FHT Battle of Imphal 1944
FHT Battle of Imphal 1944
General information
Status Active since v0.51
Date March 15, 1944
Theatre Burma
Belligerents Naval Ensign of Japan.svg Japan vs Great Britain Flag of the United Kingdom.svg
Game Type Conquer
Style Jungle
Flags Imphal
Kangpopki mission
Lower Imphal
15th Division
Imphal Temple
Milestone 109
Shenam Shaddle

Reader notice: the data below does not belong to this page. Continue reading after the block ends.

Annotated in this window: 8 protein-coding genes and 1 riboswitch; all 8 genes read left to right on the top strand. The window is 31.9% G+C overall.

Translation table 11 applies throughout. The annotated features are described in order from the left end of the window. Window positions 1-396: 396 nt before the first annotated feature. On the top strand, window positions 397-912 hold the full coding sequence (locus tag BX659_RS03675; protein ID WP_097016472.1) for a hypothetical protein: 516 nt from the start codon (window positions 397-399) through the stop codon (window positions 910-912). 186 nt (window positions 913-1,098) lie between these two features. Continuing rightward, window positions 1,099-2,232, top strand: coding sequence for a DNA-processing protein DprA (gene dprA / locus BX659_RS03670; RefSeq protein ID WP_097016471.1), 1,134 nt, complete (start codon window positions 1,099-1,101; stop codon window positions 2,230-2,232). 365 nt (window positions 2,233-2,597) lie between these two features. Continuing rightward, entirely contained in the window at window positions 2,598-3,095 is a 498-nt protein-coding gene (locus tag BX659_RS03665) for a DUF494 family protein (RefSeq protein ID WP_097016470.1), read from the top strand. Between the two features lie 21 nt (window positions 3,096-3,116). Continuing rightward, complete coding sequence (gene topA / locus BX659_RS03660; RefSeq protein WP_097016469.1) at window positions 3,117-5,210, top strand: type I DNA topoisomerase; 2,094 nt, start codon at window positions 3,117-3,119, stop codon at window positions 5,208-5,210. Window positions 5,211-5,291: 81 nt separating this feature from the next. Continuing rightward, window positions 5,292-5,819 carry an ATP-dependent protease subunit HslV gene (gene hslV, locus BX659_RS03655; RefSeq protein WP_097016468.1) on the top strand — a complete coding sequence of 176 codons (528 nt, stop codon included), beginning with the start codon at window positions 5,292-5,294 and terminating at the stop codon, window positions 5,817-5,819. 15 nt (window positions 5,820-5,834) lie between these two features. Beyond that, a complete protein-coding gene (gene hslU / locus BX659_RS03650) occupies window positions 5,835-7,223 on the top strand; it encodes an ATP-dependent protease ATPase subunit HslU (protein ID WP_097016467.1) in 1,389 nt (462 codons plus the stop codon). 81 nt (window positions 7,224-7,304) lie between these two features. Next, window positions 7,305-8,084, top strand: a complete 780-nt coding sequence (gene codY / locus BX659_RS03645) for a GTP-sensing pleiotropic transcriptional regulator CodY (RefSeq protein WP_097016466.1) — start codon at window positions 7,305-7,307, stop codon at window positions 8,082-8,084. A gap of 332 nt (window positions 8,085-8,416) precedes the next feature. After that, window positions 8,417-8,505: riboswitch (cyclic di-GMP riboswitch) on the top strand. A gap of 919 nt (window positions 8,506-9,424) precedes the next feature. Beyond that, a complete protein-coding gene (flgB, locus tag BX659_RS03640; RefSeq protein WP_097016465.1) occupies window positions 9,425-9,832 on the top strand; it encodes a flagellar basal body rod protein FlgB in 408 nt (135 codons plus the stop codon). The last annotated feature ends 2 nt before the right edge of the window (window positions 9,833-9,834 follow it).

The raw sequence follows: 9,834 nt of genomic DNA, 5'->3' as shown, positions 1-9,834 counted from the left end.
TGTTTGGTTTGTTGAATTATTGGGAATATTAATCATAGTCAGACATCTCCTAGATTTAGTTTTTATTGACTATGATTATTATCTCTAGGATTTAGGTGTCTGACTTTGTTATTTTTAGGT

From March until July 1944 Japanese armies attempted to destroy the Indian IV Corps blocking their invasion to India at Imphal. In detail, under the name Operation C the Japanese 33rd Infantry Division under Lieutenant-General Motoso Yanagida would destroy the Indian 17th Infantry Division at Tiddim, then attack Imphal from the south; Yamamoto Force, formed from units detached from the Japanese 33rd and 15th Divisions under Major-General Tsunoru Yamamoto, would destroy the Indian 20th Infantry Division at Tamu, then attack Imphal from the east; the Japanese 15th Infantry Division under Lieutenant-General Masafumi Yamauchi would envelop Imphal from the north and in a separate subsidiary operation, the Japanese 31st Infantry Division under Lieutenant-General Kotoku Sato would isolate Imphal by capturing Kohima, then exploit to Dimapur. Because the Allies were planning to take the offensive themselves, Indian IV Corps units were thrown forward almost to the Chindwin River and widely separated. Mutaguchi intended to cut off and destroy the Allied units in their forward positions and then capture Imphal. Indian IV Corps in Imphal was commanded by Lieutenant-General Geoffrey Scoones, and was in turn part of the British Fourteenth Army under Lieutenant-General William Slim. When they received intelligence that a major Japanese offensive was impending, Slim and Scoones planned to withdraw into the Imphal plain and force the Japanese to fight with their logistics stretched beyond the limit. However, they misjudged the date on which the Japanese were to attack, and the strength they would use against some objectives. The Japanese launched their troops across the Chindwin River on 8 March 1944. Scoones only gave his forward divisions orders to withdraw to Imphal on 13 March. From the beginning of April, the Japanese attacked the Imphal plain from several directions. 33rd Division attacked from the south at Bishenpur, where they cut a secondary track from Silchar into the plain. Yanagida, its commander, was already pessimistic and depressed by the failure to trap the Indian 17th Division. He had also been rattled by a garbled radio message which suggested that one of his regiments had been destroyed at Milestone 109. He therefore advanced cautiously. By doing so, he may have lost a chance to gain success while the Indian 17th Infantry Division was resting after its retreat and Bishenpur was held only by Indian 32 Brigade (from 20th Division). Mutaguchi removed him from command. Meanwhile Yamamoto Force attacked the Shenam Saddle on the main road from Tamu into Imphal. The Shenam Saddle was ideal defensive terrain. Despite using heavy artillery and tanks, Indian 20th Division's well-sited defences could not be destroyed. 15th Division encircled Imphal from the north and its 60 Regiment captured a British supply dump at Kangpokpi on the main Imphal-Dimapur road,but the depot had already been emptied of food and ammunition. 51 Regiment seized the vital Nunshigum Ridge, which overlooked the main airstrip at Imphal. This was a major threat to IV Corps, and on 13 April the Indian 5th Division counter-attacked, supported by massed artillery and the M3 Lee tanks of the 3rd Carabiniers. The Japanese regiment had no anti-tank weapons, and their troops were driven from the ridge with heavy casualties.

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